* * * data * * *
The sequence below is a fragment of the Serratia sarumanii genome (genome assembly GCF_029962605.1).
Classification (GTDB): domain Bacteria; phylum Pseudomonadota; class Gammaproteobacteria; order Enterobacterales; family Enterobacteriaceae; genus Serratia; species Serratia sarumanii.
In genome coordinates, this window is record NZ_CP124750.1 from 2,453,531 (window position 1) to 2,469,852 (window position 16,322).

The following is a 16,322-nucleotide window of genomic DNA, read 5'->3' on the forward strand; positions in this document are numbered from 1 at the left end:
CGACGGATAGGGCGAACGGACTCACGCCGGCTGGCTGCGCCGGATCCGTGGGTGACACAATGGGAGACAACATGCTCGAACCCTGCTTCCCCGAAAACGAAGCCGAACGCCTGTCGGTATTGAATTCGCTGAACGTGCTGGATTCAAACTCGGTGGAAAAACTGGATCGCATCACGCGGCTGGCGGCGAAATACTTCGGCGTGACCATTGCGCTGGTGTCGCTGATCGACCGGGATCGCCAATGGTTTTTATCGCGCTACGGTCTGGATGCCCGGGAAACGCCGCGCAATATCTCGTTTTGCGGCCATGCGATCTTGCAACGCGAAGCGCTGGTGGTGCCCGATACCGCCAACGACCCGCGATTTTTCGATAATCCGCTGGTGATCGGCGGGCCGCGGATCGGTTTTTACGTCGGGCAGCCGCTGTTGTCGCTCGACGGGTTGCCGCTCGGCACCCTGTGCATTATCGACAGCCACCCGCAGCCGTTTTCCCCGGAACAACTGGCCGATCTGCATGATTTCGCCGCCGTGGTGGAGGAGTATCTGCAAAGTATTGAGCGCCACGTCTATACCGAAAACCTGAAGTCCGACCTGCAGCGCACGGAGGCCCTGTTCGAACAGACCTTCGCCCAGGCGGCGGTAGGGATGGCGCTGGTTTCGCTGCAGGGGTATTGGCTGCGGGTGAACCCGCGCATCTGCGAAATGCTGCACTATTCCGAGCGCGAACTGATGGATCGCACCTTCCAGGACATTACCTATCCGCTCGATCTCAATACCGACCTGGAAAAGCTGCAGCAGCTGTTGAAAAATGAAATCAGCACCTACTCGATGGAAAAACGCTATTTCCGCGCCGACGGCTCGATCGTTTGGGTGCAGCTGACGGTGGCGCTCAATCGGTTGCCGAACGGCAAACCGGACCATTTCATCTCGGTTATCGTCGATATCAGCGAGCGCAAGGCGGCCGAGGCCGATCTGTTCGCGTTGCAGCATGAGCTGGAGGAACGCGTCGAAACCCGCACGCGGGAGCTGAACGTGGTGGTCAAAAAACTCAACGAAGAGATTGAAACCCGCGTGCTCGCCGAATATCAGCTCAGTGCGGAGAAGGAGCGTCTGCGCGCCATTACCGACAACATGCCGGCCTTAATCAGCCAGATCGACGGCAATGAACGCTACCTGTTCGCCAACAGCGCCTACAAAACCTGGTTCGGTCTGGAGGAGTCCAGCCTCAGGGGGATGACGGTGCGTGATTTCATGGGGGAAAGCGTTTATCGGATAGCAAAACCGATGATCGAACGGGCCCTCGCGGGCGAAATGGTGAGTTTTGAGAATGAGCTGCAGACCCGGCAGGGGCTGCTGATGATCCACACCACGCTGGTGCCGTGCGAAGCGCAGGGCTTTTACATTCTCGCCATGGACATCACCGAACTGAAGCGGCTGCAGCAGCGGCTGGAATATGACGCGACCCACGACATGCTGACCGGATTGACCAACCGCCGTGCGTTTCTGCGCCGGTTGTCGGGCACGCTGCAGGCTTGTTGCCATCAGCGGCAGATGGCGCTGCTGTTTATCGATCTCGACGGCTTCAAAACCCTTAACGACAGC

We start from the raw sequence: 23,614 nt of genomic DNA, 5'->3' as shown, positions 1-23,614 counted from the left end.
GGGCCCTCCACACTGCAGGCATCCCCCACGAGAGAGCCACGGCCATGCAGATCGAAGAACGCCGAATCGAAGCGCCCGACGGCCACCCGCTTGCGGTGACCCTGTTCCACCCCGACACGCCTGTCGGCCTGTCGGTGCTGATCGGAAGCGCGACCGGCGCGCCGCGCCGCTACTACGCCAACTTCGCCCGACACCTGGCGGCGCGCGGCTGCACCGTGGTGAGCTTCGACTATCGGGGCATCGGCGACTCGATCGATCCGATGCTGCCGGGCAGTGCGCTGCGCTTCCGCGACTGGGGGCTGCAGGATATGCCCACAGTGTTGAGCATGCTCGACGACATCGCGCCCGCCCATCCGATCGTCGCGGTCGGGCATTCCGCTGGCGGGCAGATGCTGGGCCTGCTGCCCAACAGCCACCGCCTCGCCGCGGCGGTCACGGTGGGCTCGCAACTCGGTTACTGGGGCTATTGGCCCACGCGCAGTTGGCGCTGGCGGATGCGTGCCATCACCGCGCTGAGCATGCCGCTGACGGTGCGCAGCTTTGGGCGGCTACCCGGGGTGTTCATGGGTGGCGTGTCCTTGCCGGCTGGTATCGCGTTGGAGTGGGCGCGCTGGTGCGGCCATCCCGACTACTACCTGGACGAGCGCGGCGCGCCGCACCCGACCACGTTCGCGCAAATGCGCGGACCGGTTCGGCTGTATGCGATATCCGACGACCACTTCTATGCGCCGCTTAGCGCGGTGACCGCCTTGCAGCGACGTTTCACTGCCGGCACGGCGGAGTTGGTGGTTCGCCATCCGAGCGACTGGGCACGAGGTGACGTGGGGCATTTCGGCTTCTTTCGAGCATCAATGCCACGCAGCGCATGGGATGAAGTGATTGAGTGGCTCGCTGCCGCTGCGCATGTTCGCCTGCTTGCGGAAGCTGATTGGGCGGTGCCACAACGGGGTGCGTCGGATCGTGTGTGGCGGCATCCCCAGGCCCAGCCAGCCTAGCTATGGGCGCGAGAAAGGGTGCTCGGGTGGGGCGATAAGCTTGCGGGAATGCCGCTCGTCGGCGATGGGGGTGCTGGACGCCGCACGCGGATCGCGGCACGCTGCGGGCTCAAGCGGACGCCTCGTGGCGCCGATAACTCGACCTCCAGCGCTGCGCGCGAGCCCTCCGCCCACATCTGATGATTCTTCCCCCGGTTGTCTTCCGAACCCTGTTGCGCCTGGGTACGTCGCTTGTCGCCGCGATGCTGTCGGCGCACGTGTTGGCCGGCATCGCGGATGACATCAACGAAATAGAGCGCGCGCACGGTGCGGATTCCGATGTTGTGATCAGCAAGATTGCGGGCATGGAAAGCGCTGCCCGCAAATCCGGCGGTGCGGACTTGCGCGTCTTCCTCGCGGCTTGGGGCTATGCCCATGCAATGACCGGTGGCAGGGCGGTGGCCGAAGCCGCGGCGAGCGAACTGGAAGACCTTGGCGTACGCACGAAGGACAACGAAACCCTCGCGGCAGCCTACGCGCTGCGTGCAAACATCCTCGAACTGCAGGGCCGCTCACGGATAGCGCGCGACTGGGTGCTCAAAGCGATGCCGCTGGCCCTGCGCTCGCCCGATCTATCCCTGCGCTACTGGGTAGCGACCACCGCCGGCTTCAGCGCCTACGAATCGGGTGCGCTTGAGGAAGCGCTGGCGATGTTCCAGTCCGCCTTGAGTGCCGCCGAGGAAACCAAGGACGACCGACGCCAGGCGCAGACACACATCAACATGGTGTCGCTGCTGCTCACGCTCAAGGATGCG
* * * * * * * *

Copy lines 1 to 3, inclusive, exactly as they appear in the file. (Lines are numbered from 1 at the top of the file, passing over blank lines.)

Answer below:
The sequence below is a fragment of the Serratia sarumanii genome (genome assembly GCF_029962605.1).
Classification (GTDB): domain Bacteria; phylum Pseudomonadota; class Gammaproteobacteria; order Enterobacterales; family Enterobacteriaceae; genus Serratia; species Serratia sarumanii.
In genome coordinates, this window is record NZ_CP124750.1 from 2,453,531 (window position 1) to 2,469,852 (window position 16,322).